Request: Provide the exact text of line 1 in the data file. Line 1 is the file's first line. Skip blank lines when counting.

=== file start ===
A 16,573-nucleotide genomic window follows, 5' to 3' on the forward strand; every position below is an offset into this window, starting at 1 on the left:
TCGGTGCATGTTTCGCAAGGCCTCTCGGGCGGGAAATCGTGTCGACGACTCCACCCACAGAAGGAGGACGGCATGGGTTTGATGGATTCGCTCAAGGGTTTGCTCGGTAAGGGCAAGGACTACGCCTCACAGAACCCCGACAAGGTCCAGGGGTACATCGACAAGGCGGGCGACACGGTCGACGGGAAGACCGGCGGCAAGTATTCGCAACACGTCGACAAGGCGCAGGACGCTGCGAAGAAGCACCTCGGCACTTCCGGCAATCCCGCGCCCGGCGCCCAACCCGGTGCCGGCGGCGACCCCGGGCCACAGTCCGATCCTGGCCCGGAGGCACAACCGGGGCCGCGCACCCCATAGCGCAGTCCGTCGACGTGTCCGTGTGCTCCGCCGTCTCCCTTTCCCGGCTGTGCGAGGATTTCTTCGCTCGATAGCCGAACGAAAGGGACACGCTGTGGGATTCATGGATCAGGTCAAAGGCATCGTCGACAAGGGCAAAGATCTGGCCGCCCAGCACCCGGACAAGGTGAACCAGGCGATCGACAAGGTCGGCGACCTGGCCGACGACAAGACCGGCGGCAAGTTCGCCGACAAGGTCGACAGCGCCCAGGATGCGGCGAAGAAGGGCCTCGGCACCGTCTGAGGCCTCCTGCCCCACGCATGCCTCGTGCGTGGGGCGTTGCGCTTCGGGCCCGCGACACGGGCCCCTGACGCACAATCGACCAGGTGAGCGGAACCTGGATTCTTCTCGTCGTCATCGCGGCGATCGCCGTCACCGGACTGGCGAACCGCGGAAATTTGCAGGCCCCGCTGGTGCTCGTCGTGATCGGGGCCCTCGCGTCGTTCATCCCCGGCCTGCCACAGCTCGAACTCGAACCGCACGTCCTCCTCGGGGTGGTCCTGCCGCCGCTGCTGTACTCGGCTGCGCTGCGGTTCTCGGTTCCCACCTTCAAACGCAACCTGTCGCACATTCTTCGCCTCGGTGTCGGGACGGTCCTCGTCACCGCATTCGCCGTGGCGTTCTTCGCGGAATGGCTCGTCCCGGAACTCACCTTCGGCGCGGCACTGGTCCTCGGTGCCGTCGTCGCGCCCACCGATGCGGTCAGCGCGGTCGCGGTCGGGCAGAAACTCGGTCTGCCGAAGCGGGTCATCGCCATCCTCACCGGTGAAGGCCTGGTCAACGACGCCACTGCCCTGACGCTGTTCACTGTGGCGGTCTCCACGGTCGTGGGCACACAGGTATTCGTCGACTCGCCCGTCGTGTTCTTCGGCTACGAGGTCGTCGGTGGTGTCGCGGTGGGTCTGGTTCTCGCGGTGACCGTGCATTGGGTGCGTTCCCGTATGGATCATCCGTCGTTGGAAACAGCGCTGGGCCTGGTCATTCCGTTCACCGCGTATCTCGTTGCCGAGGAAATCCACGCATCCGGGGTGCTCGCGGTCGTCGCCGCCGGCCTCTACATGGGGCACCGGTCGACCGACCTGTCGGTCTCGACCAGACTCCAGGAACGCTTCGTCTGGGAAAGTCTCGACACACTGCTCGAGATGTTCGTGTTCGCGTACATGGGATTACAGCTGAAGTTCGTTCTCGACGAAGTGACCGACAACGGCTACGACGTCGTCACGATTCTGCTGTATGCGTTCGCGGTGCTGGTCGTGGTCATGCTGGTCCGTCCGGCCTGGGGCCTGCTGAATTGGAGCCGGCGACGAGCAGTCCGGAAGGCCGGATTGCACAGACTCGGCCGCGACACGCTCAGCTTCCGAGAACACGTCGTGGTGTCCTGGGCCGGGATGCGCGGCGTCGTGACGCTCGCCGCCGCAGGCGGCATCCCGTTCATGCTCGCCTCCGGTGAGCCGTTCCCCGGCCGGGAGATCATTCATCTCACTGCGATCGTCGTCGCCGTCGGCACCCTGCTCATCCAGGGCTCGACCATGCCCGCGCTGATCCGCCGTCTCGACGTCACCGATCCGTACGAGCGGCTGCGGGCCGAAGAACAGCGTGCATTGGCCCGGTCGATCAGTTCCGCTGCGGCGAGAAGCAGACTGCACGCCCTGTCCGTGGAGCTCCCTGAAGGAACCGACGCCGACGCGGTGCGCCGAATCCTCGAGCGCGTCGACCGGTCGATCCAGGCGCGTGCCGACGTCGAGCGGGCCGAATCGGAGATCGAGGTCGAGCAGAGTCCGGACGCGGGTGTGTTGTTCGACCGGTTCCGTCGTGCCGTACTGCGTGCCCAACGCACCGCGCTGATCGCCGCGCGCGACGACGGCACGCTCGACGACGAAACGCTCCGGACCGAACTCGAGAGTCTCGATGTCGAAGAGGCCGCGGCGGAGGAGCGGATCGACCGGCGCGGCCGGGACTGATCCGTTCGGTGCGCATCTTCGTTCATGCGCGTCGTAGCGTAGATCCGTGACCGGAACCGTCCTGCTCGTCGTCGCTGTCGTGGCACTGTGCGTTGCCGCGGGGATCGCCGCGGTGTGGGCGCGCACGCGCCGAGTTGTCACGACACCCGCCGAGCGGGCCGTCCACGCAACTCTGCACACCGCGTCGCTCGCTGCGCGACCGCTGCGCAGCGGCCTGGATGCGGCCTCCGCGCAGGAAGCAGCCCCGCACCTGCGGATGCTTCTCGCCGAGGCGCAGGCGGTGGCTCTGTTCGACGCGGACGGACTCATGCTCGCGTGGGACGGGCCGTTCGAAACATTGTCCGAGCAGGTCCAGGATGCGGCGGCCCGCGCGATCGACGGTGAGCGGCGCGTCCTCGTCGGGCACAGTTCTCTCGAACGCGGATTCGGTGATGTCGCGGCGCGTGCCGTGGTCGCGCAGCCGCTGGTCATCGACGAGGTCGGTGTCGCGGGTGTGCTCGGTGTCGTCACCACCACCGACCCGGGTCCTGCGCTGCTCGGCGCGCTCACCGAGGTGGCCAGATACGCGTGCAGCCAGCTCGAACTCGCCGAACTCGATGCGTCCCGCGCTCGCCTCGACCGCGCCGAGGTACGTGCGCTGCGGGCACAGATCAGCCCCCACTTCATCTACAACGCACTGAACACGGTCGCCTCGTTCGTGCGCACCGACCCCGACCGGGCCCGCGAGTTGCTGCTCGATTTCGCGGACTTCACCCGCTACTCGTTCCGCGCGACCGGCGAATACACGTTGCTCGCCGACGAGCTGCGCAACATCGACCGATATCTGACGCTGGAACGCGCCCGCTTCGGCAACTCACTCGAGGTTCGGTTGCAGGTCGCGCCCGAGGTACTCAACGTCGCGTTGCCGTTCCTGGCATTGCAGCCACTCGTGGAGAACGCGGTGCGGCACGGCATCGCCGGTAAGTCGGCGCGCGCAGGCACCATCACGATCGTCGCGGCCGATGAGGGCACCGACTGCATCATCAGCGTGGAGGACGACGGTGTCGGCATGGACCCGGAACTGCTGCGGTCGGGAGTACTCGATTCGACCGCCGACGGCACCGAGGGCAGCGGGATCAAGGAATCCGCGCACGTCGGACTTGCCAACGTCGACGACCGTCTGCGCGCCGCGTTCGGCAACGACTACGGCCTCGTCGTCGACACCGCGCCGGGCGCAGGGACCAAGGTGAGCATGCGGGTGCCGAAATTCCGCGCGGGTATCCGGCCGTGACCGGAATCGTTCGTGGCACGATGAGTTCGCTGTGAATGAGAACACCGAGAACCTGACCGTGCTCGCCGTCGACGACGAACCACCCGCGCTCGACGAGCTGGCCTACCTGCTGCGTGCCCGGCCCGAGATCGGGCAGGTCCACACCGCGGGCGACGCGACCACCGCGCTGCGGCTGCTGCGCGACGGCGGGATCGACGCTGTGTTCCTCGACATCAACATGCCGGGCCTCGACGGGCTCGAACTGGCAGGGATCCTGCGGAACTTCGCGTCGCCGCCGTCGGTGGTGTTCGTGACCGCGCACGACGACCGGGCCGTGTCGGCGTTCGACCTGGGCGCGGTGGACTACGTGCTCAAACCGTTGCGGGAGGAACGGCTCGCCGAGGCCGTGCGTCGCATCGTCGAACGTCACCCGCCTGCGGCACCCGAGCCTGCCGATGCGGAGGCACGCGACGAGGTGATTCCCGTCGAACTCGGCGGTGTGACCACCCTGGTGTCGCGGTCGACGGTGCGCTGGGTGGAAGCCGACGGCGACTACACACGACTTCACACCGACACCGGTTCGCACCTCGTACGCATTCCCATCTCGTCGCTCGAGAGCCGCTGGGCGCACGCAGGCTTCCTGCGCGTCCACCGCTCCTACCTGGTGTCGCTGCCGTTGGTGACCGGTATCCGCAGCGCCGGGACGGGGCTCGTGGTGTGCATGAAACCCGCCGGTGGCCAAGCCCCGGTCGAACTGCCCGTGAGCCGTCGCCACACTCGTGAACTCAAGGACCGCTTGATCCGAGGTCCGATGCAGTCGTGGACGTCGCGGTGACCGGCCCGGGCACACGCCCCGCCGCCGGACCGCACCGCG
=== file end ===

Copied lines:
A 16,573-nucleotide genomic window follows, 5' to 3' on the forward strand; every position below is an offset into this window, starting at 1 on the left: